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next   When China fell to the Mongols, it became part of a vast empire that stretched northward into Siberia and westward to Europe’s Danube. As Kublai Khan completed his conquest of China, he moved his capital to Dadu, today’s Peking. Adopting China’s traditions, Kublai declared himself the Emperor Shih-tsu and his dynasty the Yüan.
Shang (1523-1027 BC)  
Chou (1027-221 BC)  
Ch'in (221-206 BC)  
Han (206 BC-AD 220)   Mongol rule fell heavy upon the conquered. The examination system was scrapped, and no Chinese could occupy any key bureaucratic position. The native people were relegated to a position beneath not only the Mongols but any foreigner. Peasants suffered most. Many were pressed into military service or forced labor. Others were stripped of their land so that the Emperor could grant it to those he favored.
Three Kingdoms (220-581)  
Sui (581-618)  
T'ang (618-907)  
Sung (907-1279)  
Ming (1368-1644)  
Ch'ing (1644-1912)   And Kublai was hungry for more land. His armies conquered Korea, Vietnam, Burma and twice tried to conquer Japan only to have the Mongol fleets destroyed by “divine winds” of typhoons.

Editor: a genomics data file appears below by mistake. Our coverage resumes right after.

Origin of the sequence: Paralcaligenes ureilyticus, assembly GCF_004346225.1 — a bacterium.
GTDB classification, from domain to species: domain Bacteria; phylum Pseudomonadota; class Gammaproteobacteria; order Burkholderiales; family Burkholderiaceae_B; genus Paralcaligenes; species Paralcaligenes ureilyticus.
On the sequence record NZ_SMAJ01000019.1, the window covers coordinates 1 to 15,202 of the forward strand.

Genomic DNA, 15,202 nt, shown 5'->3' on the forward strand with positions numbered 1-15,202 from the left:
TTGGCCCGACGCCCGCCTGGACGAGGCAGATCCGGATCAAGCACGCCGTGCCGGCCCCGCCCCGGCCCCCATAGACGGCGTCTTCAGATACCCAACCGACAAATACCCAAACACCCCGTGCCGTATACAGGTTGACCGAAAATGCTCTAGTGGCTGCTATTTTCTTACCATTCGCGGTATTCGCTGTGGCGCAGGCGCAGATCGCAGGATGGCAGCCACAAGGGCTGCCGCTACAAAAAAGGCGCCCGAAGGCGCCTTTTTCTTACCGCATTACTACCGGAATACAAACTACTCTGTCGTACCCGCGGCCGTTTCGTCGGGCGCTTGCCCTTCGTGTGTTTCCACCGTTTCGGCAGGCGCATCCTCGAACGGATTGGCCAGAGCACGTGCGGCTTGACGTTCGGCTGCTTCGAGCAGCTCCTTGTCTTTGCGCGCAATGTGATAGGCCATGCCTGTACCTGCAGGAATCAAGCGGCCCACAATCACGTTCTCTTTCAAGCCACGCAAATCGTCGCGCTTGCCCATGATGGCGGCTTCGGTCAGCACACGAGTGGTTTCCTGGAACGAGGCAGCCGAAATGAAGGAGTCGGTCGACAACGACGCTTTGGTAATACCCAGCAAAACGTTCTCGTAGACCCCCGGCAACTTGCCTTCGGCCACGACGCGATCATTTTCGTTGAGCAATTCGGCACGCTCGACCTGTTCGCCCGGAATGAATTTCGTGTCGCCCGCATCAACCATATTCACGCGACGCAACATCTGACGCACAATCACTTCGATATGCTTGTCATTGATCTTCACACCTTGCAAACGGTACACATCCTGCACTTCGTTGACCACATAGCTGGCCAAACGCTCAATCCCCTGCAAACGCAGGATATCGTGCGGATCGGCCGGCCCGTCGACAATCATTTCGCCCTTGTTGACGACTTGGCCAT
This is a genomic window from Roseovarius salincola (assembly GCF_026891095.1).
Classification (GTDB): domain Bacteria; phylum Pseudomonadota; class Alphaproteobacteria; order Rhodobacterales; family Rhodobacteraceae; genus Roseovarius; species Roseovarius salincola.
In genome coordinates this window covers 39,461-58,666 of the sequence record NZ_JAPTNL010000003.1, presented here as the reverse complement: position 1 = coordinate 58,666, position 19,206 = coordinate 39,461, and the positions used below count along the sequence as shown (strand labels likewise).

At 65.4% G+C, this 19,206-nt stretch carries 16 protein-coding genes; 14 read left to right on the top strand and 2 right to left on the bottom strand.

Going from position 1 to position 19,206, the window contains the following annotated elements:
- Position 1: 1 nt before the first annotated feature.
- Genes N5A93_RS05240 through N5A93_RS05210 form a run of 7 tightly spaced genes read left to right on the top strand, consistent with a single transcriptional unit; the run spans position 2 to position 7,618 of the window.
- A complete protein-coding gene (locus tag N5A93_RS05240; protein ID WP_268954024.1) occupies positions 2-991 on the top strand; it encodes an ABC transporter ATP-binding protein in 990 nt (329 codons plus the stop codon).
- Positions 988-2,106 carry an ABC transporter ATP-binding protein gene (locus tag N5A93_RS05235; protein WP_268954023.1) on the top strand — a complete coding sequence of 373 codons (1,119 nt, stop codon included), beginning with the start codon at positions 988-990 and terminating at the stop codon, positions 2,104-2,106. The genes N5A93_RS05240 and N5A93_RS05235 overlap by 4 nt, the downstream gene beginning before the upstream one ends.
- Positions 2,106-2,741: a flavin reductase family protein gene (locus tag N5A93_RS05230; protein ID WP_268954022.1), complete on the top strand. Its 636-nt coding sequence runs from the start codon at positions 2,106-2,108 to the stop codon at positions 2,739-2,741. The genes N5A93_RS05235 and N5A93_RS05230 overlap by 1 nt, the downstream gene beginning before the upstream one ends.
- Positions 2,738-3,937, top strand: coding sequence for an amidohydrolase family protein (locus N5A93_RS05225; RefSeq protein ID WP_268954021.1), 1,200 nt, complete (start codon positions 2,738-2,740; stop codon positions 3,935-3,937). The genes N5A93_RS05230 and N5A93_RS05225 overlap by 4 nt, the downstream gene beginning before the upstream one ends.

Opening the Door (1844-1911)  
The Period of Revolution (1912-1949)  
Mao's Dynasty (1949-1976)  
Raising the Bamboo Curtain (1972-1979)   As the empire neared its end, epidemics (contemporaneous with the Black Death in Europe) swept the land. Severe weather battered and scorched those who did not succumb to disease, and poor government following Kublai’s death yielded to widespread gangsterism.
Into the Next Millennium (1979-  
cizou ware jar
Cizou ware Jar
1280 - 1368
Yüan Period
11 in.

Courtesy The University of Michgan Art Museum
  Until the Mongols arrived, China was, in the words of one historian, “as familiar to the West as the other side of the moon, except that the moon was an established fact.” Yet amid the misery of Mongol rule the West first learned of this ancient and civilized China. Because it was made a part of the vast Mongol empire, news of it spread to Europe.
  When two Italian merchants arrived in Cathay (as the Europeans called China) in 1268, word began to pour forth. Fame came to one of their sons, Marco Polo, who first appeared in Kublai’s court in 1275. He spent twenty years traveling China on behalf of the Great Khan. Upon returning to Italy, his tale was recorded by a friend. Reprinted, it spread through Europe causing a sensation as it went. Still, the West was another four hundred years from getting to know China well.